This can be tricky if staying with friends or family at their home, but see what can be adjusted. Turn on a fan or open a window if the room is too toasty, and ask for an extra blanket or layer on warm PJs if it’s too cold to sleep.

Remember that generally speaking, cooler temperatures are better for good sleep!


How to Sleep Well When in a Hotel Room

Here are some additional tricks for making a hotel stay as restful as possible!

Ask the front desk for a quiet room.

Ask if it’s at all possible to get a room away from any event spaces, in-house bars, and restaurants. That way people can avoid late-night noise, as well as the sounds of guests coming and going.

Ask for pillow options.

If you’re picky about pillows, and didn’t bring one from home, ask for options. Lots of hotels will have different types of pillows, which may be stashed in a broom closet or available from the front desk. Some hotels, like The Benjamin Hotel in NYC, even have “pillow menus” available for travelers to peruse! If you need a hypoallergenic pillow, make sure to ask about that before traveling — you may need to put in a special request, or even order your own.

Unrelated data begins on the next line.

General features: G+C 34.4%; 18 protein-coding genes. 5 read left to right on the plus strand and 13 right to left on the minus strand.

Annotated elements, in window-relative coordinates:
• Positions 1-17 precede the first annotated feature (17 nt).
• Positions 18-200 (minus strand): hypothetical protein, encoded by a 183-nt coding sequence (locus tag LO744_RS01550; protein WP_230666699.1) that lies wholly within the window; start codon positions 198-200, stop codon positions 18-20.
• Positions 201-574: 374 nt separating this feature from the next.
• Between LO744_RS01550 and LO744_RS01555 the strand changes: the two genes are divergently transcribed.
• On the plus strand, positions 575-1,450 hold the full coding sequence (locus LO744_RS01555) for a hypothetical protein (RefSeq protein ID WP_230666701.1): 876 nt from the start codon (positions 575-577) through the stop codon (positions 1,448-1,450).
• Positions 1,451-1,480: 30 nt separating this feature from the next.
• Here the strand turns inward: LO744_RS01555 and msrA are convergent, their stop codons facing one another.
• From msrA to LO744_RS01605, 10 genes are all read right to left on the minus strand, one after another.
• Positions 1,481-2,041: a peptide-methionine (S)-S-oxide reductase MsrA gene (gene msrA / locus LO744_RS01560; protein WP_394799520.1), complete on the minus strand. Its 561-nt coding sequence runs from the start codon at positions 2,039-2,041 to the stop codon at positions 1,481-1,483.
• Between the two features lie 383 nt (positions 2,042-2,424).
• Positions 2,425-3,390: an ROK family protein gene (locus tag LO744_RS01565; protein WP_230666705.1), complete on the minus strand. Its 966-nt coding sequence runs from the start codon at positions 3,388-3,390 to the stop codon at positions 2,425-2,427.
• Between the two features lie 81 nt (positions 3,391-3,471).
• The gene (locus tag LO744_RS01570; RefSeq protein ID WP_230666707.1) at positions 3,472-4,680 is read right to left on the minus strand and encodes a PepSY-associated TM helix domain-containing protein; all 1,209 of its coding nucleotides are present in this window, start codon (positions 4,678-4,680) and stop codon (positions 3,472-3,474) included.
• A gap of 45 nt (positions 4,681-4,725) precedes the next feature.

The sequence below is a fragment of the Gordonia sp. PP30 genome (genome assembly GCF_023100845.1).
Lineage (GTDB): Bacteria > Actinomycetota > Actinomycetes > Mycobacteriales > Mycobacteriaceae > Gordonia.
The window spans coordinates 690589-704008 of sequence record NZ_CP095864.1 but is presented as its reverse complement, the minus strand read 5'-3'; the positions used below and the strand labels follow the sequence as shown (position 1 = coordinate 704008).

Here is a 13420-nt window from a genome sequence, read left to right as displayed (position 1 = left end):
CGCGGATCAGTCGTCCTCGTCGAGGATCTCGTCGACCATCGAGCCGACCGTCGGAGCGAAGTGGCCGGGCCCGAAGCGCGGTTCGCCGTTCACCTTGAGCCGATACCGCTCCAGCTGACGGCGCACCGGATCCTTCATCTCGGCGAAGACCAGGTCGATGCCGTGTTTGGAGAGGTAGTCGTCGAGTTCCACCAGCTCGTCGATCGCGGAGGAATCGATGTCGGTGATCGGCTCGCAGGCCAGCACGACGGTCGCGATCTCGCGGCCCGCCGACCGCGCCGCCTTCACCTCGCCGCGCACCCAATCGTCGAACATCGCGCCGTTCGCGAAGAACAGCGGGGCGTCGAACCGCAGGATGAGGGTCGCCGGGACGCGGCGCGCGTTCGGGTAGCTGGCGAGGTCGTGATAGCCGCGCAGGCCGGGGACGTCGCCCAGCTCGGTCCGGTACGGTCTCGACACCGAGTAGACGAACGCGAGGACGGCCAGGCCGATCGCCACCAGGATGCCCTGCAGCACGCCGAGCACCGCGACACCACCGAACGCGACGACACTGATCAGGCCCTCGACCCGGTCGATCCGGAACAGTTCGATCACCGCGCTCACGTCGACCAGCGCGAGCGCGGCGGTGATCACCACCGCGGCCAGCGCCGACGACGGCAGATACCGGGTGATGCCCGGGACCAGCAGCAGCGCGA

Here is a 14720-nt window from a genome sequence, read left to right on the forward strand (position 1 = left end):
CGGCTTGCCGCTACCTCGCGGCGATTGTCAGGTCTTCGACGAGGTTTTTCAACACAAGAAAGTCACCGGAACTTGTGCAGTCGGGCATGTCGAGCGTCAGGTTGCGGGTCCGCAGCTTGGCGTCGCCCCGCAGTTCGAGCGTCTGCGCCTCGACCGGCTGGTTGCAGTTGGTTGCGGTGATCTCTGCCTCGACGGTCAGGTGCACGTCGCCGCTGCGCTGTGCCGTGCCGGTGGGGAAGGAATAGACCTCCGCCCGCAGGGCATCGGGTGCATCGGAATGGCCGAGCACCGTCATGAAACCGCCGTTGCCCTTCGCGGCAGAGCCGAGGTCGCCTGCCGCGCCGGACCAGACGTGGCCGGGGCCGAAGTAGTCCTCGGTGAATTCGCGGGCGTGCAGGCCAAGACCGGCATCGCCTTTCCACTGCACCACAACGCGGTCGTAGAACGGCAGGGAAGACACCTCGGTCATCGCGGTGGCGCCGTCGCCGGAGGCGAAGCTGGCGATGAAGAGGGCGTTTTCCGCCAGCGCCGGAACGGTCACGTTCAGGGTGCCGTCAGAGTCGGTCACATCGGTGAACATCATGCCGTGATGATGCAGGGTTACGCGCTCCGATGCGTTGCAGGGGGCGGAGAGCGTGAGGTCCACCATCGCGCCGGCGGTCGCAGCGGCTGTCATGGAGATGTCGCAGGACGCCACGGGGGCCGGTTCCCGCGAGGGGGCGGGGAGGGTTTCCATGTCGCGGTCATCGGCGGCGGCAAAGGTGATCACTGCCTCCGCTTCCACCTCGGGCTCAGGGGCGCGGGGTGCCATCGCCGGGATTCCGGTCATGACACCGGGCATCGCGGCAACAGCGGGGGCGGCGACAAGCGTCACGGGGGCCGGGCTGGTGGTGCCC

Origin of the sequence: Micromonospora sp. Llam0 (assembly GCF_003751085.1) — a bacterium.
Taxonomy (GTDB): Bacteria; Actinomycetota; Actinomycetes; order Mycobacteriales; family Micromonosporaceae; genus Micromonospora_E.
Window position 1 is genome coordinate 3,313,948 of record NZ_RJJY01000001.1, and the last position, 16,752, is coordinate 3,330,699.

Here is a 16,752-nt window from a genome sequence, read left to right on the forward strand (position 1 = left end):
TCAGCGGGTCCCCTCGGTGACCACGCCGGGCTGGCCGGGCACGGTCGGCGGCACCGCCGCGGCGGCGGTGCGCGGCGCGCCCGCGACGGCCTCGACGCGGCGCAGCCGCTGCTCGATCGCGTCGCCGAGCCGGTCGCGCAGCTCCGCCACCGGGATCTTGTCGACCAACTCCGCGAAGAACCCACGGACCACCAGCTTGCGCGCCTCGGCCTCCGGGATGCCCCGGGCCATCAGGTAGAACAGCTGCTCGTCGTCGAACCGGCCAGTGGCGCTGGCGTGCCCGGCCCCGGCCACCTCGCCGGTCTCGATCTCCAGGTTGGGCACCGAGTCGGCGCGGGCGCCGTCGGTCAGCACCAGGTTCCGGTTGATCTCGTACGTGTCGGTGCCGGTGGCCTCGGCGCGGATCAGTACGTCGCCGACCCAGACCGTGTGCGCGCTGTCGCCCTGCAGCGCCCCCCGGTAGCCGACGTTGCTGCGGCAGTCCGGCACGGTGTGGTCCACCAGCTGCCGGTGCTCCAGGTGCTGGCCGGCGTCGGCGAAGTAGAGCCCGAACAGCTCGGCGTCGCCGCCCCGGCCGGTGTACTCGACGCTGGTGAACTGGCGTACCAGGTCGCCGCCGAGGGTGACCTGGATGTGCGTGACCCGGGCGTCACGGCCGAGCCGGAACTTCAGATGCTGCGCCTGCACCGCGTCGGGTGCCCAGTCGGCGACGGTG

Ask for extra blankets, comforter, or fans.

While most hotel rooms will have a thermostat to create the perfect sleep temperature, you can always call downstairs for a backup fan or extra comforter if you need one.

Make your room feel as much like home as possible.

Whether that’s wearing your favorite pajamas, bringing a small photo of the family to keep on the nightstand, or taking a bubble bath with your favorite scented products.

Hang up the “do not disturb” sign.

Hotel cleaning schedules differ, and people don’t want to be woken up before they’re ready — especially if they’re in a different time zone.

Try to avoid eating or working in bed.

While it can be so tempting to order room service and eat it in bed, try not to. Signal to your brain that the bed is for sleeping or sex only, and it will be easier to “wind down” once you are ready to sleep.

Stick to your routine as much as possible.

If there’s a gym, work out at your usual time. People should eat their meals according to their normal schedule (on local time, that is) and try their best to go to bed at their regular bedtime.

RELATED: Best Hotel Mattresses

Featured image: stefanolunardi/Shutterstock

Joe Auer

Joe Auer is the editor of Mattress Clarity. He mainly focuses on mattress reviews and oversees the content across the site. He likes things simple and takes a straightforward, objective approach to his reviews. Joe has personally tested nearly 250 mattresses and always recommends people do their research before buying a new bed. He has been testing mattresses for over 5 years now, so he knows a thing or two when it comes to mattress selection. He has been cited as an authority in the industry by a number of large publications. When he isn't testing sleep products, he enjoys working out, reading both fiction and non-fiction, and playing classical piano. He enjoys traveling as well, and not just to test out hotel mattresses! Joe has an undergraduate degree from Wake Forest University and an MBA from Columbia University.